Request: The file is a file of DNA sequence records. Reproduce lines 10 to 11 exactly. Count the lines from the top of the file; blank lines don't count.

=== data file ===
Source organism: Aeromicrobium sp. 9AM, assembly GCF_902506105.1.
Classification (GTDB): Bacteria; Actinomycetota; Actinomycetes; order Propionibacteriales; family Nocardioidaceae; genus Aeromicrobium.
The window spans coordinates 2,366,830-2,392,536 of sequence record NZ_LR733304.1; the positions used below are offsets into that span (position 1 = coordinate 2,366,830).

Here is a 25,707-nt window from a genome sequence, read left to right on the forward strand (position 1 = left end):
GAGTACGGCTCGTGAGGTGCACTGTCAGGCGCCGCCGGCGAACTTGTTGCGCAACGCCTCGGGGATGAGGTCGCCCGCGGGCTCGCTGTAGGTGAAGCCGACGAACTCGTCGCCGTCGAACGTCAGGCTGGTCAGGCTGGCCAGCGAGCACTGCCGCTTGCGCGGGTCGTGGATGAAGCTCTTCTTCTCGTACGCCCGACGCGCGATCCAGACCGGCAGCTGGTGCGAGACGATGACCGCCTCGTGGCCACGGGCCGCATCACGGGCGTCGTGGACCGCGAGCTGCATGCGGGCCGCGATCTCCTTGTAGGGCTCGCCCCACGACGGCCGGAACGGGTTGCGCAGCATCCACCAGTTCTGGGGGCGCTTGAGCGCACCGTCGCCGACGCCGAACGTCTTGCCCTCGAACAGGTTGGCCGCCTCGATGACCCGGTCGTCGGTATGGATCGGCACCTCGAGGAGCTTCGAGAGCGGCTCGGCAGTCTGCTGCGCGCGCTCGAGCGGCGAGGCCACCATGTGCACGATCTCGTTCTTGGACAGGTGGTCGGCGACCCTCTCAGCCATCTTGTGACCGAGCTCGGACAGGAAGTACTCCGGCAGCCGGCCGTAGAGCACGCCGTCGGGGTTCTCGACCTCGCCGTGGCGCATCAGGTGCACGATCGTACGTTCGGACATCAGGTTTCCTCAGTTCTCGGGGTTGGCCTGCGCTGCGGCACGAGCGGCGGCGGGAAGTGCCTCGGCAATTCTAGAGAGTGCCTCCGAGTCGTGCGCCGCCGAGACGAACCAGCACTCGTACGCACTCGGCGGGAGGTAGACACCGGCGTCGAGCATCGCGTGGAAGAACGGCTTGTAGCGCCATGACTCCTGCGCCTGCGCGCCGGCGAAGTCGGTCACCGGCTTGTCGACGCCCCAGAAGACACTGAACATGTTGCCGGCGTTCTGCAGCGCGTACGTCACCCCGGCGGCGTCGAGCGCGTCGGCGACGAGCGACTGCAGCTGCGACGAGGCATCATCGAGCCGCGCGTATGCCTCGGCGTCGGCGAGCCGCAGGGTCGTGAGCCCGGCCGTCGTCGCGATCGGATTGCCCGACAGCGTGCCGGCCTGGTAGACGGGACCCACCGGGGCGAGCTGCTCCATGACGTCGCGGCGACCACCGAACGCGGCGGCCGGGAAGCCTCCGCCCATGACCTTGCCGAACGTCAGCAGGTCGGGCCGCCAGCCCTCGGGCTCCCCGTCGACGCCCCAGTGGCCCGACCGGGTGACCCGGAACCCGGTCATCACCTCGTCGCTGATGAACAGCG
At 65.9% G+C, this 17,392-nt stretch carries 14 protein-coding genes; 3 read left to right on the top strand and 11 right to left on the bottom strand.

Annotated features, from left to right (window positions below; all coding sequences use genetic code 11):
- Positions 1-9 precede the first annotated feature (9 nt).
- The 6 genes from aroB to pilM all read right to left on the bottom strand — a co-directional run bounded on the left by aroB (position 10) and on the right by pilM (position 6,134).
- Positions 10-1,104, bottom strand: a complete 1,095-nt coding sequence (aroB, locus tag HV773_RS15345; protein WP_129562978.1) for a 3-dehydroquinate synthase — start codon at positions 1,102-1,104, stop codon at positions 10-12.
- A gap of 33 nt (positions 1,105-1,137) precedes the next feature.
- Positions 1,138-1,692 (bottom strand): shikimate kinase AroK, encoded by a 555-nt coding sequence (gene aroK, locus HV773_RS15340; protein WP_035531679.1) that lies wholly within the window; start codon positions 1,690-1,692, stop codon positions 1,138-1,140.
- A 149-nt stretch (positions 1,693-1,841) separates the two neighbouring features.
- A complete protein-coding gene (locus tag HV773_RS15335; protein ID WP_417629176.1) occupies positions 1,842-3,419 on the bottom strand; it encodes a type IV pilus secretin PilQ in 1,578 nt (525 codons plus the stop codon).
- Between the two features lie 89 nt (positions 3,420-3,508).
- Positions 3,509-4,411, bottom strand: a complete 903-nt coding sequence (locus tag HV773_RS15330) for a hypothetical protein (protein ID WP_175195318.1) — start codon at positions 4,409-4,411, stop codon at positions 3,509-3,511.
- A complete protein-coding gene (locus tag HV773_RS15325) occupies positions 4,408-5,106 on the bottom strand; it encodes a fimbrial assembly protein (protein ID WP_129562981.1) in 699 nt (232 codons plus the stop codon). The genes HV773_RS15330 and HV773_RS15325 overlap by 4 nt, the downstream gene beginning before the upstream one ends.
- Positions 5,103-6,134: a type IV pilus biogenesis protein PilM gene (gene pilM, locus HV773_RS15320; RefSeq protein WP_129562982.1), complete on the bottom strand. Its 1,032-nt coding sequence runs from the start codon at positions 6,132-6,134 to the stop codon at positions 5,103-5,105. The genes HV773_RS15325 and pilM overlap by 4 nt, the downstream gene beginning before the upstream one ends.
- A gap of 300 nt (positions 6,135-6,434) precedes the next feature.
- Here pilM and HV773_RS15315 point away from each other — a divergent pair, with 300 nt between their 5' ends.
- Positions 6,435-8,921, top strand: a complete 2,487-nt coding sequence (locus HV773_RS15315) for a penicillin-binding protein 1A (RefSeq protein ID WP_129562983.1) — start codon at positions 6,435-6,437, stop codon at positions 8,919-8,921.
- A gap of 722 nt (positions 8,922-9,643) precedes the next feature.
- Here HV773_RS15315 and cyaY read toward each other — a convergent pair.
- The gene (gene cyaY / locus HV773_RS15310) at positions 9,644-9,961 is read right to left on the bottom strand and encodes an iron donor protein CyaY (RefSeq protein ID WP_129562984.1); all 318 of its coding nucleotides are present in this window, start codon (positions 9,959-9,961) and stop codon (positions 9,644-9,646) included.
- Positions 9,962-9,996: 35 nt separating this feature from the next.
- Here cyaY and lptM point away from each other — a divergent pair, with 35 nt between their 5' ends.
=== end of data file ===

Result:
- Positions 10-1,104, bottom strand: a complete 1,095-nt coding sequence (aroB, locus tag HV773_RS15345; protein WP_129562978.1) for a 3-dehydroquinate synthase — start codon at positions 1,102-1,104, stop codon at positions 10-12.
- A gap of 33 nt (positions 1,105-1,137) precedes the next feature.